In normal times, Kentuckians would have headed to the polls May 19 to cast their ballots in this year’s primary election.
These are not normal times, of course, and just as the coronavirus has changed virtually every aspect of our public lives, it is significantly altering the way most of us will vote.
The most obvious difference is the delayed election itself, with Governor Andy Beshear and Secretary of State Michael Adams announcing earlier this spring that it was being moved to June 23.
As part of that safety precaution, all voters are now eligible for — and encouraged to use — absentee ballots. The goal is to avoid what we saw in Wisconsin last month, when most voters there were given no choice but to stand in line, some for hours, at a significantly reduced number of polling locations. That crowding put them at great risk of being infected with COVID-19, and recent news reports indicate dozens did indeed become sick.
The process here in Kentucky will be much safer, and all 3.4 million registered voters will be able to choose from several options to ensure their voice is heard in next month’s primary.
To make absentee voting easier, the state will mail each registered voter a postcard to start off the process. The state will also use a secure online portal for voters to request an absentee ballot, and that request can be made as well through the county clerk’s office.
These postcards will be used to verify whether voters still live at the location where they are registered. If you have moved but not changed your registration, please do so soon. You will still be able to vote if registered.
Requests for absentee ballots have to be made by June 15, and the state will cover the cost of returning the ballot, so there will be no need to buy a stamp. Returned ballots must have a postmark no later than Election Day, but ballots meeting this criterion will be accepted until June 27, meaning complete results will be delayed until then.
Those voting absentee can mail in or drop off their ballots, and those wanting to vote in person can do so in the days leading up to the election or on Election Day itself. Those taking these last two options are encouraged to make an appointment with the county clerk’s office.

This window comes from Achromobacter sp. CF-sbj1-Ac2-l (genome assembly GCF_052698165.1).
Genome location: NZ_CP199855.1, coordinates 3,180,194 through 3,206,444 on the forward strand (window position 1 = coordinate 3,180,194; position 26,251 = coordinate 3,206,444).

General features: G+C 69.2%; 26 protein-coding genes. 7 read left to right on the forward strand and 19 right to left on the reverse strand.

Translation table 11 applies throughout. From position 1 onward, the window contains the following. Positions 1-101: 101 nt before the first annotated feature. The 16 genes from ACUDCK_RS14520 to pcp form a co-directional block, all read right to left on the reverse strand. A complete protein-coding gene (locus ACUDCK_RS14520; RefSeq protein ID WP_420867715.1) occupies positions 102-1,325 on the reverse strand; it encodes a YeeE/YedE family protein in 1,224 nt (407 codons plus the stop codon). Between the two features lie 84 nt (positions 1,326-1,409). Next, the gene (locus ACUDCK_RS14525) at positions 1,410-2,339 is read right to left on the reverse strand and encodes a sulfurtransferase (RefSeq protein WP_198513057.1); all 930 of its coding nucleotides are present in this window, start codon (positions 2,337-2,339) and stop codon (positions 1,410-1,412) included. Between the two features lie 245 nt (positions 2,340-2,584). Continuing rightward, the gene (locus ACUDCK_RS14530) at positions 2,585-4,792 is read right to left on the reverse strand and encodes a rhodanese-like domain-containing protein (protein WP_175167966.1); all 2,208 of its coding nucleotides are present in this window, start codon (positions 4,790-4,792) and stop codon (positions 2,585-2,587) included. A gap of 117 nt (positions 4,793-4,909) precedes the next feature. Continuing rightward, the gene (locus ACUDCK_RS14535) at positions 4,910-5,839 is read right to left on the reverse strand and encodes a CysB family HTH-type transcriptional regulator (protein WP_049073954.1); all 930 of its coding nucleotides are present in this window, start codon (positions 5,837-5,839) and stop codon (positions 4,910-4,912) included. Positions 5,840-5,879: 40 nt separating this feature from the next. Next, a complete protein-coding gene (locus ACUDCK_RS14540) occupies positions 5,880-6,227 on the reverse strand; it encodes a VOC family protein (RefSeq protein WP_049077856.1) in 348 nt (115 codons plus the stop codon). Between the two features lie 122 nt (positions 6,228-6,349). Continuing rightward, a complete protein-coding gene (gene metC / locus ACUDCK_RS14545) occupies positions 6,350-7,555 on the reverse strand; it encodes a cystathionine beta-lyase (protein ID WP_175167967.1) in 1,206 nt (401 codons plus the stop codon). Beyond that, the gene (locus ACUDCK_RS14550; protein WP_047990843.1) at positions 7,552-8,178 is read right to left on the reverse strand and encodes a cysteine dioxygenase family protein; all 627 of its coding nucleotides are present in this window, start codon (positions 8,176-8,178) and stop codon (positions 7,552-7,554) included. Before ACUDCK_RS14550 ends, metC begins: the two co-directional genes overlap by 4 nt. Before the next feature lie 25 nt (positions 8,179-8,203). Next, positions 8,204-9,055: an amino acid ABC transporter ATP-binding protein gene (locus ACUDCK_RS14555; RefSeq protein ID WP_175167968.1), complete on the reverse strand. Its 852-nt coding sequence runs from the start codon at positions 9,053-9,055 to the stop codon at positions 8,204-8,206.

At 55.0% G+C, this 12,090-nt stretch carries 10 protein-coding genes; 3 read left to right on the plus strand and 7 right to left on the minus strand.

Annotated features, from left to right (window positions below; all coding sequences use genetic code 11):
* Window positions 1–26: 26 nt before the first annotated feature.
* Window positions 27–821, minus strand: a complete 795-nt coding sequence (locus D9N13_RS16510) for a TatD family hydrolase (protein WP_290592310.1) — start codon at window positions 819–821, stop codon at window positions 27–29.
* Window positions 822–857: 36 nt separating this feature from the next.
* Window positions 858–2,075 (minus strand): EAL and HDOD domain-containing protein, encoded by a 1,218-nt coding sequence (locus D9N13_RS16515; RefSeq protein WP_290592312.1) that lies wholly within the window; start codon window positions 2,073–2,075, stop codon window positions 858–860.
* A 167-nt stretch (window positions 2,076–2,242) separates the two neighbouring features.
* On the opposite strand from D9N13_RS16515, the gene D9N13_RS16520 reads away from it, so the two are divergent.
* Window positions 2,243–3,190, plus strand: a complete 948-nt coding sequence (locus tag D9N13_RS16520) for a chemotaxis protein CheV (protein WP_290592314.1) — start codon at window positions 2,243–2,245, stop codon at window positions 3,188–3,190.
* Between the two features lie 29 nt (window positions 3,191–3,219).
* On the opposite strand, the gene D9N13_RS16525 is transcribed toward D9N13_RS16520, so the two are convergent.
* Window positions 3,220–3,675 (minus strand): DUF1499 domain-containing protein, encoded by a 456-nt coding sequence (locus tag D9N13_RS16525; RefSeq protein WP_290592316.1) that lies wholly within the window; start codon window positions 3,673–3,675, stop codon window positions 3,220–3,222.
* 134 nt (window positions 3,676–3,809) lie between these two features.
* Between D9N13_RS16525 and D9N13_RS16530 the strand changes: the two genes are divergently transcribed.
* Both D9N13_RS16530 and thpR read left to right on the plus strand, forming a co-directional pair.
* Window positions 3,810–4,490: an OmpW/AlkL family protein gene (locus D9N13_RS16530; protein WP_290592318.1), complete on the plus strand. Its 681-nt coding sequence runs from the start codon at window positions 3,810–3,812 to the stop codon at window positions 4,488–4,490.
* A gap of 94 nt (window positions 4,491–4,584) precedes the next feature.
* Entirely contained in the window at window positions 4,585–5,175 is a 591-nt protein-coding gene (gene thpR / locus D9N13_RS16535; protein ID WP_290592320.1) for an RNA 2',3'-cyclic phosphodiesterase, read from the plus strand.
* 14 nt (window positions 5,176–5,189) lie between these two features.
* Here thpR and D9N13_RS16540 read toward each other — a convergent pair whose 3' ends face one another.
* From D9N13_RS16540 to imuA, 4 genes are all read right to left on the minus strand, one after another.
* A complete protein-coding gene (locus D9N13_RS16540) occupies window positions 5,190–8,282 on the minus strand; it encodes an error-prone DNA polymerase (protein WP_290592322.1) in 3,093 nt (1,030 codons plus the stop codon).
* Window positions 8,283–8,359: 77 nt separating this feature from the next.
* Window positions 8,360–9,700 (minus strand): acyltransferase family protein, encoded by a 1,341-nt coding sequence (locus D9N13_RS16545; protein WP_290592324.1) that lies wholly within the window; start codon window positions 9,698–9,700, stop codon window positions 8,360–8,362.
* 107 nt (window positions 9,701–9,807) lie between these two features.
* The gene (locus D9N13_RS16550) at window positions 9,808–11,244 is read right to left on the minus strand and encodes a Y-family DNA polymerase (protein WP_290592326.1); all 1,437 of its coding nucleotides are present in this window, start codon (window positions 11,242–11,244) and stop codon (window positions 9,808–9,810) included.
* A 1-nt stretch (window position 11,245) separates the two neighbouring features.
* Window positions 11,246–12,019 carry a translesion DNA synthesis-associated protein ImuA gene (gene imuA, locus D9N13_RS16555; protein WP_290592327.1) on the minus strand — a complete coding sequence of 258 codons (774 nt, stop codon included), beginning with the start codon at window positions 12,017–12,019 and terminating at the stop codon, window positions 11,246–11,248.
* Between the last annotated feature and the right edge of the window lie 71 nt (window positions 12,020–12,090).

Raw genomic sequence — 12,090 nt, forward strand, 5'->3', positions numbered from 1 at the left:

It is important to emphasize that most polling locations in Kentucky will be closed on June 23. In fact, Jefferson County, which has more than 600,000 registered voters, will only have one, which will be located at the Kentucky Exposition Center at the State Fairgrounds.
The voting changes I’ve described only apply to the primary election. For now, November’s election is on track to be conducted as it traditionally has been. Still, many others and I hope that the General Assembly will use this primary as a model to make voting easier in future elections.
Early voting and no-excuse absentee ballots are two simple changes that would almost certainly drive up voter turnout, which has historically been low. During the last two primaries in presidential election years, for example, only one in six voters took part.
Another key difference between next month’s primary and November’s election is that new photo ID requirements for voters won’t be in place until the fall. There are serious questions about the need for this recently enacted law, since courts have struck down similar measures other states approved in election years and because Kentucky already requires voters to show some form of ID.
On the positive side, this primary will be the first statewide election since Governor Beshear signed an executive order late last year making it possible for 150,000 Kentuckians with a nonviolent felony record to register and vote. Kentucky was one of the last states to automatically restore felon voting rights, and my hope is that many will take advantage of this. If you think you might be among those eligible, the state has a website where you can quickly check: civilrightsrestoration. ky.gov/.
All Kentuckians, meanwhile, can visit GoVoteKy.com, where you can start or review your voter registration and learn more about the election process. Our county clerk’s office is also a wonderful resource if you want to know more about this primary.
You can email me at Angie.Hatton@ lrc.ky.gov, or you can leave me or any legislator a message, toll-free, at 1-800-372-7181.